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Amy Harris


Family Reading and Science Program

4502 Ruthven Museums Building
1109 Geddes Avenue
Ann Arbor, Michigan 48109
Amy Harris, director of the University of the Michigan Museum of Natural History in Ann Arbor, understands the importance of learning outside the classroom and how it affects the young people who discover what a museum has to offer. With a passion to expand minds through museum-sponsored experiences, Harris lures children to the wonders of natural history with exciting exhibits and innovative programming.
Michigan Nightlight: What does being a leader mean to you?
University of Michigan Museum of Natural History Director Amy Harris: It requires 360 degrees of awareness and action to be a leader. It requires listening and watching for trends and opportunities that others may not see and being able to synthesize and tweak them as needed to help form the big picture. Being a leader is all about communication, both internally and externally. To me, that kind of communication means trusting my staff to be the experts that they are and to provide the resources that they need to do their jobs.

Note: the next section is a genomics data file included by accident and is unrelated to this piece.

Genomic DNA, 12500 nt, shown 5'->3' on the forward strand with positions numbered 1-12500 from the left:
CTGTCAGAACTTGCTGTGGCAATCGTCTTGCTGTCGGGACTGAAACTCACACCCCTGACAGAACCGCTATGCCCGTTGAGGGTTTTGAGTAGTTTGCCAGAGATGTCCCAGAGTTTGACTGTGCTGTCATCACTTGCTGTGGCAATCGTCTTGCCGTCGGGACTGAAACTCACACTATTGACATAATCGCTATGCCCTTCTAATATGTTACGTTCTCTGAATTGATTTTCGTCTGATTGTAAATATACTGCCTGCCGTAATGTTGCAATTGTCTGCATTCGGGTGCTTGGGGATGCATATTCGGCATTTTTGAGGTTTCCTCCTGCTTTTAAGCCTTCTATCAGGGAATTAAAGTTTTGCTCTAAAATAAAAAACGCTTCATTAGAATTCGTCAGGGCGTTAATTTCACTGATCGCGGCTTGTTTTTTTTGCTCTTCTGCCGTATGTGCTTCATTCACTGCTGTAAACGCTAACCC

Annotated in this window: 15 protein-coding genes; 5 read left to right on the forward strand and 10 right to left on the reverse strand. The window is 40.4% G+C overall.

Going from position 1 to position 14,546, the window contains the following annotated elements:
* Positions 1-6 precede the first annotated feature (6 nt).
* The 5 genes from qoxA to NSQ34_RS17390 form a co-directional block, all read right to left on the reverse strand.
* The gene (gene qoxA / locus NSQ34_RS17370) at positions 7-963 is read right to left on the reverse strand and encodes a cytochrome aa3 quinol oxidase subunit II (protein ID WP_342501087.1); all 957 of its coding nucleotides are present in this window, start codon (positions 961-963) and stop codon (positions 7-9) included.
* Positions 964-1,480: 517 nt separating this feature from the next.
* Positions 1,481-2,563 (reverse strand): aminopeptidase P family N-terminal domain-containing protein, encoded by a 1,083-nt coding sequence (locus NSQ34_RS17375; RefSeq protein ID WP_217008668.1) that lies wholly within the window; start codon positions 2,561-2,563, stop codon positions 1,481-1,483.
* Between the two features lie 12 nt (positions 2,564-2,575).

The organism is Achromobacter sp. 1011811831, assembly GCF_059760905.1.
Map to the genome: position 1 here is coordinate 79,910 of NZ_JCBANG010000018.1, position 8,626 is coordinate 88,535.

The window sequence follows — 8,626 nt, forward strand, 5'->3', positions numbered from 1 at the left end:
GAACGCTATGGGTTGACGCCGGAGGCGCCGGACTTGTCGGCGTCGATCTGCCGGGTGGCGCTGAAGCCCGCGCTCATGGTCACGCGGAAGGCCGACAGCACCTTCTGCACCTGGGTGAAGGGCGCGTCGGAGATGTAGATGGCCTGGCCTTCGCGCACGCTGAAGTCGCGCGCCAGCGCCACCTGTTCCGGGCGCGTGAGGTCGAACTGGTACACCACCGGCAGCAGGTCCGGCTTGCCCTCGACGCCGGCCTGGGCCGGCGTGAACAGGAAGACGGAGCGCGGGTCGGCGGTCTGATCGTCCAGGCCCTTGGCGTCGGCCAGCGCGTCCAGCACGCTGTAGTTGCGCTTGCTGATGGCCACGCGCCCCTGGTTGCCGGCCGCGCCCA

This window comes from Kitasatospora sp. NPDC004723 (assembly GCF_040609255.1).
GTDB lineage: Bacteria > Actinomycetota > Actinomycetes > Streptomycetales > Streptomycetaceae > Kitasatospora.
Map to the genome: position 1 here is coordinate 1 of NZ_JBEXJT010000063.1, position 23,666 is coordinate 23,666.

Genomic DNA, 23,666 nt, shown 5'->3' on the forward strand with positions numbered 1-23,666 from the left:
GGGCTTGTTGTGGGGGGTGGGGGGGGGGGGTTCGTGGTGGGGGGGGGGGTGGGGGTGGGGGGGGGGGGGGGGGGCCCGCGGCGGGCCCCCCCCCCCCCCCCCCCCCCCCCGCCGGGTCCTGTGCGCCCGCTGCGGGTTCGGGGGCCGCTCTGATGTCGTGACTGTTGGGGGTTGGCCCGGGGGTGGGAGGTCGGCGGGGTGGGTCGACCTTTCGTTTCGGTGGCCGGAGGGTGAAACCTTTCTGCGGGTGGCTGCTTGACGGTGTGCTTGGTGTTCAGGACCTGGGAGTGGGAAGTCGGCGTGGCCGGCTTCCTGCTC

I find my leadership job to be extremely creative. That is what I love the most about it. Museums can have a big impact on people’s lives. People learn in different ways, and we respect that by providing a variety of ways for people to learn. Museums are social places and special places for people to come with families, friends and other visitors.
Those experiences can be very memorable. That has is always inspiring for me. Also, when I hear my staff members laughing together, it makes me feel like I am creating a good context for teamwork. It makes me feel like a successful leader.